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How to Turn the Penny Challenge into $2,500

Use a new twist on the penny challenge for one of the best savings challenges around and grow a small amount to thousands

I love savings challenges and there are few as popular as the penny challenge.

It sounds so easy. Just saving your pennies every day can add up to hundreds of dollars a year in savings.

I tried the original penny challenge but quickly found a couple of problems that were derailing my progress. To stay on track and meet my goal, I needed to put a new twist on this old challenge.

What I came up with was a way to make saving even easier and to turn it into thousands of dollars.

What is the Penny Challenge?

The basic idea for the penny challenge is pretty easy. You save one penny your first day, two pennies the second day, three on the third and so on for 365 days. That means you’re saving the same amount you did the day before but adding another penny to it.

You can meet your savings goals from change you find around the house or from the change on purchases. By the time you are done, you are saving 365 pennies on the final day.

The idea is to make saving gradual. By starting small, saving just pennies a day, you make saving easier and don’t have to sacrifice. I’ve built a chart of how much you end up saving per week to follow along on your own penny challenge and put together my own savings challenge after the graphic.

best penny challenge idea

What is the Penny Challenge

Two Problems with the Penny Challenge

The first problem with the penny challenge isn’t obvious at first. Saving less than a dollar over the first weeks is an easy start. You might not be able to find $0.77 laying around the house but you can usually put it together with the change from purchases.

Try making it to the final weeks of the challenge though and you’re trying to find almost $30 a week…that’s a lot of pennies. You’re not talking about saving your change anymore and that throws a lot of people off.

what is the penny challengeThe second problem with the penny challenge is that even making it through the entire year, you’re only saving $667 total. That’s good for a nice shopping trip and maybe take care of some bills but it’s nothing you’re going to get that excited about and might not even get motivated enough to start the challenge.

I love the idea of savings challenges though so I thought I would take a shot at improving the penny challenge, getting to the biggest problems to help you save more money.

Improving the Penny Challenge

To make it easier to save, especially those big weeks towards the end of the year, try finding places in your budget to cut. Instead of just making the challenge about spare change you find around the house or the leftover from purchases, try cutting expenses and budgeting to meet your savings goal.

When I did my own penny challenge, I cut back on drinks when I went out with friends. You’d be amazed at how much you can save cutting back to one drink instead of two or three just one time a week. I ended up saving almost double my goal over the last few weeks.

Even if you only manage to save the $667 from the penny challenge idea, you can still turn it into thousands of dollars. Not too many get worked up over $700 but I don’t know anyone that would turn down $2,500!

There’s no trick here, just invest the money along with the rest of your retirement money. At a return of 7% annually, $667 turns into $2,584 over 20 years.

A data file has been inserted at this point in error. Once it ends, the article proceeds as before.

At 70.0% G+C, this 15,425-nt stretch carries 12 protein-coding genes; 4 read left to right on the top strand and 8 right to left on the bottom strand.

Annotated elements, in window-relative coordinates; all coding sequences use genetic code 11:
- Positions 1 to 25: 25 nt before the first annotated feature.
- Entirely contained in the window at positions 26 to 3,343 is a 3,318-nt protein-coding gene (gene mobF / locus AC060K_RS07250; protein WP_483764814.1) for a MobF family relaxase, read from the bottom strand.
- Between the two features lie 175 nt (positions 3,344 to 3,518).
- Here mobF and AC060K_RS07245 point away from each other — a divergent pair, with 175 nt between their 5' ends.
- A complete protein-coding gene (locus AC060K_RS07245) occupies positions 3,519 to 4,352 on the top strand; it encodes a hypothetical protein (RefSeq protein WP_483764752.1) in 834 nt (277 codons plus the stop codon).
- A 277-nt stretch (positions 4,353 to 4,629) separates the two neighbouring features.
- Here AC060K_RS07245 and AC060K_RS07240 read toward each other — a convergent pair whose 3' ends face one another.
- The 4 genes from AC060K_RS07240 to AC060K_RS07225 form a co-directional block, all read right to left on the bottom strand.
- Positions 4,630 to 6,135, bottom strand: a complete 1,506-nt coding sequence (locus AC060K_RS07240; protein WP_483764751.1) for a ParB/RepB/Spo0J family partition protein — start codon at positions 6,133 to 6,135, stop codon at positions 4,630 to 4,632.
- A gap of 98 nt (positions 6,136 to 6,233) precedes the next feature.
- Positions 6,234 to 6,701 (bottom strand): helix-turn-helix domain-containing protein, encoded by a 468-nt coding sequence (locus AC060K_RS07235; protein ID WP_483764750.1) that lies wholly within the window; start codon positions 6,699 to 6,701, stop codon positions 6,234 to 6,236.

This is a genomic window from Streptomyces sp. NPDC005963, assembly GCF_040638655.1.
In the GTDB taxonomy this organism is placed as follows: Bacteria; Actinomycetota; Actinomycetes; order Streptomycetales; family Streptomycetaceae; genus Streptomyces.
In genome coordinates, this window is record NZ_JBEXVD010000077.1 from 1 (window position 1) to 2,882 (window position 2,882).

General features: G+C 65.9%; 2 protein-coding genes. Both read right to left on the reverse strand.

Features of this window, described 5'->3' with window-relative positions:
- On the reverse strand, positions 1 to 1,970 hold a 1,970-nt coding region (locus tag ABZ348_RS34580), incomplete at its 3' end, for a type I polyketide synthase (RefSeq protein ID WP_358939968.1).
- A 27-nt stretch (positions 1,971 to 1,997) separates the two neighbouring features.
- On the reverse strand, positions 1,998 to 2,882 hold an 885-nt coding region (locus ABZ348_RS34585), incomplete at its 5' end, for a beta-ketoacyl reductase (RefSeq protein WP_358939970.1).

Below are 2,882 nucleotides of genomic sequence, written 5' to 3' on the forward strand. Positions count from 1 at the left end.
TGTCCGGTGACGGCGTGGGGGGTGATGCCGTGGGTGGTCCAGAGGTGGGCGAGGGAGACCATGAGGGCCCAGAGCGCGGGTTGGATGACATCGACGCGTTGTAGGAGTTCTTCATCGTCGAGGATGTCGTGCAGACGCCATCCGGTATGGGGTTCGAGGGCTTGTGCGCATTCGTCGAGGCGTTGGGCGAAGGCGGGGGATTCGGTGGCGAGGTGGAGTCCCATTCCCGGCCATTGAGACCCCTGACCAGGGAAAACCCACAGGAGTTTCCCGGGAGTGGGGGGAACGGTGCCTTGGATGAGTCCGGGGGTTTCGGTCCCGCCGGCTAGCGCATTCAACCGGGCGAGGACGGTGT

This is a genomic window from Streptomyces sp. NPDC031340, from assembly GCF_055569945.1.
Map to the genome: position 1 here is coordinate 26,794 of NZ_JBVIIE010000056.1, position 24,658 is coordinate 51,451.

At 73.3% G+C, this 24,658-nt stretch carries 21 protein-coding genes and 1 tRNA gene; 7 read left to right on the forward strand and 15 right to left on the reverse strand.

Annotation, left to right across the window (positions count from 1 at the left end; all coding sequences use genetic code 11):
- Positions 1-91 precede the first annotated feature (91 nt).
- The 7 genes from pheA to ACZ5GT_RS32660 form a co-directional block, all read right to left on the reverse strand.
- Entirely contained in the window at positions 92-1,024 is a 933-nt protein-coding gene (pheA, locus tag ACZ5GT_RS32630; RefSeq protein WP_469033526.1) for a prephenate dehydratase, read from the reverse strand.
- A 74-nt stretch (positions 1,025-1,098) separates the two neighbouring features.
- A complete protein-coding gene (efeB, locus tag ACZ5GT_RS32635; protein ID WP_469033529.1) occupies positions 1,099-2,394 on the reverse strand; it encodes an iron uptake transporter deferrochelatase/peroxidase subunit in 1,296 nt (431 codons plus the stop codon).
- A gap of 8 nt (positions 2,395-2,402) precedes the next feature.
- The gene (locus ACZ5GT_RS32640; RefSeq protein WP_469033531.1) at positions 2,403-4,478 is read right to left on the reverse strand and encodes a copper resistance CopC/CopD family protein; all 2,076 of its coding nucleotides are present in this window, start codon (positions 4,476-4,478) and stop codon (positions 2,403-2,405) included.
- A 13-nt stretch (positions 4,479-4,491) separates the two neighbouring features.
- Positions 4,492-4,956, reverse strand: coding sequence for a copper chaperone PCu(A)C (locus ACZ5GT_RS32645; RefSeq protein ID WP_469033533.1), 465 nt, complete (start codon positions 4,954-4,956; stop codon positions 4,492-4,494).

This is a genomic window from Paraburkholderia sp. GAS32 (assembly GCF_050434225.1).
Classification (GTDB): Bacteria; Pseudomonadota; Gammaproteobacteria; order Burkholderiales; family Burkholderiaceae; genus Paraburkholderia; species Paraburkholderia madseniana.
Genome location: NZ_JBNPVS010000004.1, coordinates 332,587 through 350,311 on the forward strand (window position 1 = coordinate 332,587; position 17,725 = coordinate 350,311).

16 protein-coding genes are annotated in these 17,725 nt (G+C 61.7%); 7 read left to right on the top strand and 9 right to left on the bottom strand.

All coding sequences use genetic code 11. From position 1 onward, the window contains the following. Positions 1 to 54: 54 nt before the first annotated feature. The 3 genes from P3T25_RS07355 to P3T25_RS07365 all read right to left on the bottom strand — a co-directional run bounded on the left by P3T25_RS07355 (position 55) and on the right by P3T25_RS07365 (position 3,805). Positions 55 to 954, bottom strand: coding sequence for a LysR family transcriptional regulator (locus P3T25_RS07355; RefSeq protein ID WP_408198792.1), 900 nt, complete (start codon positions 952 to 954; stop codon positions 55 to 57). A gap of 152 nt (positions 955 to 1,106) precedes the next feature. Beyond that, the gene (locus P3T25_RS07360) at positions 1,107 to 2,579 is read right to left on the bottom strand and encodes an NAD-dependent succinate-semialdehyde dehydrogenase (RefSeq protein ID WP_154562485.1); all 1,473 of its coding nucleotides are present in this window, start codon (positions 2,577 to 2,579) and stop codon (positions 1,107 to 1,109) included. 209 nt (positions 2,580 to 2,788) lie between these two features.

Yeah, I know it doesn’t seem like a new twist on the penny challenge. You’d be surprised though how many people just blow their money saved each year. If you’re going to just spend it at the end of the year, why even go to the bother of saving it in the first place?

The penny challenge and other savings challenges aren’t just ways to save up a couple hundred dollars. Use them as ways to change your spending habits, to gradually work into saving more on a regular basis and make saving easier. It’s not about saving more money for a few months or a year but about learning how to get the most out of your money.

Comments

  1. If you’re just going to spend it at the end of the year, why bother saving it?

    Oh, that’s easy. Because now you can make a large purchase that maybe you couldn’t have before. By saving the money, now you can avoid finance charges, having monthly payments, and paying more than something is worth.

    I agree with setting aside for retirement, and I set aside 10%, roughly 7500 a year plus company match, into a 401k as well as doing some investments of my own, but I like doing saving challenges for the purpose of getting higher priced items.

    Personally, I do the dollar challenge, same as penny only dollars, and I add one small change. I reverse it, so I’m not trying to come up with large payments at Christmas time, and instead each payment gets easier as I go.

    • You’ve got some great points Jeremy. I like the idea of reversing it, saving the large amounts first. Besides avoiding the big savings around Christmas, it would also be easier to stick to. You’ve already saved a bunch in the first few months and the savings get easier. Not sure many people would be able to do a dollar challenge but interesting twist.

  2. Sarah Florence says:

    I am doing the penny challenge and the dollar challenge both. I started before the new year though and am saving up so that I will have money to buy Christmas with this year. $667 might not seem like a lot to some people but why struggle with coming up with Christmas money or go into debt when you can save a few dollars a day at the most and have it ready to go when you need it.

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